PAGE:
WASHINGTON -- Home builders took a breather in June, sending housing construction down to its lowest level in just over a year. It was another sign the economy slowed last month.
The number of housing projects launched by builders clocked in at a seasonally adjusted annual rate of 1.80 million units, an 8.5 percent drop from May's level, the Commerce Department reported yesterday.
Although the 1.80 million pace was the lowest since May 2003 and was weaker than economists expected, it still represented a respectable level of activity, analysts said.
Housing construction in May rose by 0.4 percent from the previous month, according to revised figures. That turned out to be stronger than the decline previously estimated.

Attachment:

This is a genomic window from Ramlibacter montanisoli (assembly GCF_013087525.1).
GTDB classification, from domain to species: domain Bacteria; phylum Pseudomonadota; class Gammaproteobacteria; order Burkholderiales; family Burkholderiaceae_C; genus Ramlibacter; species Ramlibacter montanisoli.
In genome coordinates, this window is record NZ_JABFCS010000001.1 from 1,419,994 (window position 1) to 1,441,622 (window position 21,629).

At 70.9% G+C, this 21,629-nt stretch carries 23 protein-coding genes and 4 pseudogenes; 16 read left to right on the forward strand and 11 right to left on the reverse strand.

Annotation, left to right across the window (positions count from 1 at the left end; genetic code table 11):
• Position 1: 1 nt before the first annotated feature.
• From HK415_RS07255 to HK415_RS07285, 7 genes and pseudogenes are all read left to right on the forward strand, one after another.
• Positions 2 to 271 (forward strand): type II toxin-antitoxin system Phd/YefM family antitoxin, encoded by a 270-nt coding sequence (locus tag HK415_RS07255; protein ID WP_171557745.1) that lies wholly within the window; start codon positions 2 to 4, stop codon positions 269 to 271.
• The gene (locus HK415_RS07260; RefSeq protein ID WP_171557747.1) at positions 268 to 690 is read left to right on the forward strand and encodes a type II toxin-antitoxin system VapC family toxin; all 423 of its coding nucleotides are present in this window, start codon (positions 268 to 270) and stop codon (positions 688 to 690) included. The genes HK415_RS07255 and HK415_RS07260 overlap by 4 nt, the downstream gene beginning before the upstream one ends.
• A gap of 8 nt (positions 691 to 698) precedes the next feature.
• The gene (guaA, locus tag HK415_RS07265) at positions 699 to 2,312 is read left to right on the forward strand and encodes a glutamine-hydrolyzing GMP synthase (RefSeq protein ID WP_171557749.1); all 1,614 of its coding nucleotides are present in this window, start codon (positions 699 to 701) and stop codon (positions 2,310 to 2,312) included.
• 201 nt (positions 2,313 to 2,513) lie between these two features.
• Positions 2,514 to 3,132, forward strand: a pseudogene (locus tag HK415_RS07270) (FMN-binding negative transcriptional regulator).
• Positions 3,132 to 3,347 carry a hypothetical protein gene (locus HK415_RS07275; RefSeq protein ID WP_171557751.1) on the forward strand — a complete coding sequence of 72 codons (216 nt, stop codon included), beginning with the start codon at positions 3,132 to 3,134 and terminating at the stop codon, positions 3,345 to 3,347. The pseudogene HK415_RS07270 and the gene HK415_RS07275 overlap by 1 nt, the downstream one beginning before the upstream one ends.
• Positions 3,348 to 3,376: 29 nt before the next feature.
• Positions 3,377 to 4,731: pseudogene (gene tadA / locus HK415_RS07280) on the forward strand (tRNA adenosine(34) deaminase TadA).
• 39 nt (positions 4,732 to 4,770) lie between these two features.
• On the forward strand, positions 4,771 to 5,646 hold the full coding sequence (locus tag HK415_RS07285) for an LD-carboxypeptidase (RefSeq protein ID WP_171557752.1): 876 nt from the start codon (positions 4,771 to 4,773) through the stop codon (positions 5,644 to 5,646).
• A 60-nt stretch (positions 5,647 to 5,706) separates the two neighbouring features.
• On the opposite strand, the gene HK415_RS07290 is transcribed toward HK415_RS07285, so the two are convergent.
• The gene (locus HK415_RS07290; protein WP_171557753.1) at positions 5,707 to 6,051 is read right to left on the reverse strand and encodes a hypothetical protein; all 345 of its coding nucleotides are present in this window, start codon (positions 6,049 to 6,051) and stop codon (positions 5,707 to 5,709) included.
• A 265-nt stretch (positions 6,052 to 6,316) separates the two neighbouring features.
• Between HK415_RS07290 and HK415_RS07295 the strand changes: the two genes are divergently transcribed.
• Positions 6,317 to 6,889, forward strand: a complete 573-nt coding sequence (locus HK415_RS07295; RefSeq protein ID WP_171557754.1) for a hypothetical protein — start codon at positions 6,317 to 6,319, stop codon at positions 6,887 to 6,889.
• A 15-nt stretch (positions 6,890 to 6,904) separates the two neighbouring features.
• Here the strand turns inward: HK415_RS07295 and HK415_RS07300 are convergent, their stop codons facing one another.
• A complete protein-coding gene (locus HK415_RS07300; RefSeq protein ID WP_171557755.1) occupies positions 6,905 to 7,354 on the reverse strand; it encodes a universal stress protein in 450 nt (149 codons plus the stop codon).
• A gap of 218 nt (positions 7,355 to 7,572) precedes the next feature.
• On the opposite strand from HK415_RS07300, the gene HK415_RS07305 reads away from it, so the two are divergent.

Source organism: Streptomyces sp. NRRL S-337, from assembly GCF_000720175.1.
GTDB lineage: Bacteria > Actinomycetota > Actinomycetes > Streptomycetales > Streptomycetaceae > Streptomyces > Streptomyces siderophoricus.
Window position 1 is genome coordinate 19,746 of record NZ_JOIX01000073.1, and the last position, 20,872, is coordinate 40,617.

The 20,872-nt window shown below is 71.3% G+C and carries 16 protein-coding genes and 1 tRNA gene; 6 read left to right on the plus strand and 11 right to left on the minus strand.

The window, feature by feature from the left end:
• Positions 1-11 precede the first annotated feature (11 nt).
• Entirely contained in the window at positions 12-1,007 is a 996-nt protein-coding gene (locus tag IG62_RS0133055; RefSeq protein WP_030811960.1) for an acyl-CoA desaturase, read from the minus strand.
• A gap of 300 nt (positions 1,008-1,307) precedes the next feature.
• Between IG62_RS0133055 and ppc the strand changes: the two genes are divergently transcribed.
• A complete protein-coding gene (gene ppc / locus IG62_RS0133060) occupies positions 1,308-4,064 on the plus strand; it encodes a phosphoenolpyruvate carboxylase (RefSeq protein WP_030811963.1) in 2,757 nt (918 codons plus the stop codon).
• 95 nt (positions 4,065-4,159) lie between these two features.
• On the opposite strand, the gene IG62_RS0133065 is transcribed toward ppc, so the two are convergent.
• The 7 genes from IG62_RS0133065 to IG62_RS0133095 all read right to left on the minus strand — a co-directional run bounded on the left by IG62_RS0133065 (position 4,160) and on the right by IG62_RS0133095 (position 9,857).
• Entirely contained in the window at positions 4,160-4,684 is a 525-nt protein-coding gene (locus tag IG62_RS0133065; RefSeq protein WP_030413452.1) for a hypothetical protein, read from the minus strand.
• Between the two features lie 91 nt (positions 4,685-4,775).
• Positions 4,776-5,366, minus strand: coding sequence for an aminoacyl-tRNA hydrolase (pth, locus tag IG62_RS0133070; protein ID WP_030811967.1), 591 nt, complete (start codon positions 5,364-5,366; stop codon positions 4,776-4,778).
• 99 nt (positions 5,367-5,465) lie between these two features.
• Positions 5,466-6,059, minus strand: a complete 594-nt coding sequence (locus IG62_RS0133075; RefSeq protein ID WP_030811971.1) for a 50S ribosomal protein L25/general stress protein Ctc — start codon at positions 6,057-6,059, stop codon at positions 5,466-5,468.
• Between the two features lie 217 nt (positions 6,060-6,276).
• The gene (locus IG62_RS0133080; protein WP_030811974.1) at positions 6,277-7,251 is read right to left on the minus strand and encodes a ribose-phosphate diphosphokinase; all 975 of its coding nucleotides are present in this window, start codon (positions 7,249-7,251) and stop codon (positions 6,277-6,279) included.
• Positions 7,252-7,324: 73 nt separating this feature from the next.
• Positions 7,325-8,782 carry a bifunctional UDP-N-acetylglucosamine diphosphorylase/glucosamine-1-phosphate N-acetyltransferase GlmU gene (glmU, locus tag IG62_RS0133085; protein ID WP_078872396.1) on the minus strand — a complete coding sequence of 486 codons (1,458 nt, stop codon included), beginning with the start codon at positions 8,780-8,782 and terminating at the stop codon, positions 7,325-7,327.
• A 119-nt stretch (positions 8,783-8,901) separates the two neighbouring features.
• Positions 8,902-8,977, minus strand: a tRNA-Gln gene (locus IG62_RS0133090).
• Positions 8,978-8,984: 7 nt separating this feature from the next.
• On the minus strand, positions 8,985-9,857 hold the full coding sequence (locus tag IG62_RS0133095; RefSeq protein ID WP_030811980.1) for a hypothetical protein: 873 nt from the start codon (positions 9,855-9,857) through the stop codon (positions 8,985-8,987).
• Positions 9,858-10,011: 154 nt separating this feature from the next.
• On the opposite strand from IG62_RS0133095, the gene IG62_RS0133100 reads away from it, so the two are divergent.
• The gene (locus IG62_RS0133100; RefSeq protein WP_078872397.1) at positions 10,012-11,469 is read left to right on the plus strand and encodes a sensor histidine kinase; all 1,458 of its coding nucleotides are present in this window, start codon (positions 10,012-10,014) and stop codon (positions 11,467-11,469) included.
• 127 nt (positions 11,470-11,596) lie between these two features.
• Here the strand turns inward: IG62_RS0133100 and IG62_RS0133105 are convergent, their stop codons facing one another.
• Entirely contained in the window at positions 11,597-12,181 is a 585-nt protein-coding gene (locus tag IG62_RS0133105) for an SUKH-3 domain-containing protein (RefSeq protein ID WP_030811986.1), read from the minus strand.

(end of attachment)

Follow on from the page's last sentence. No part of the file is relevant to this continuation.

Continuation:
Yesterday's report is consistent with other economic data -- including retail sales, the nation's employment situation, and industrial production -- that suggested the economy hit a rough patch in June. Analysts, however, are confident that's just a temporary lull, rather than a sign of trouble ahead for the economic recovery.
At the time, there was speculation as to whether the Federal Reserve would raise interest rates by a modest one-quarter percentage point or a bolder, half-point move. Fed policy makers on June 30 boosted interest rates for the first time in four years by one-quarter point to 1.25 percent from a 46-year low of 1 percent, a move aimed at keeping inflation at bay.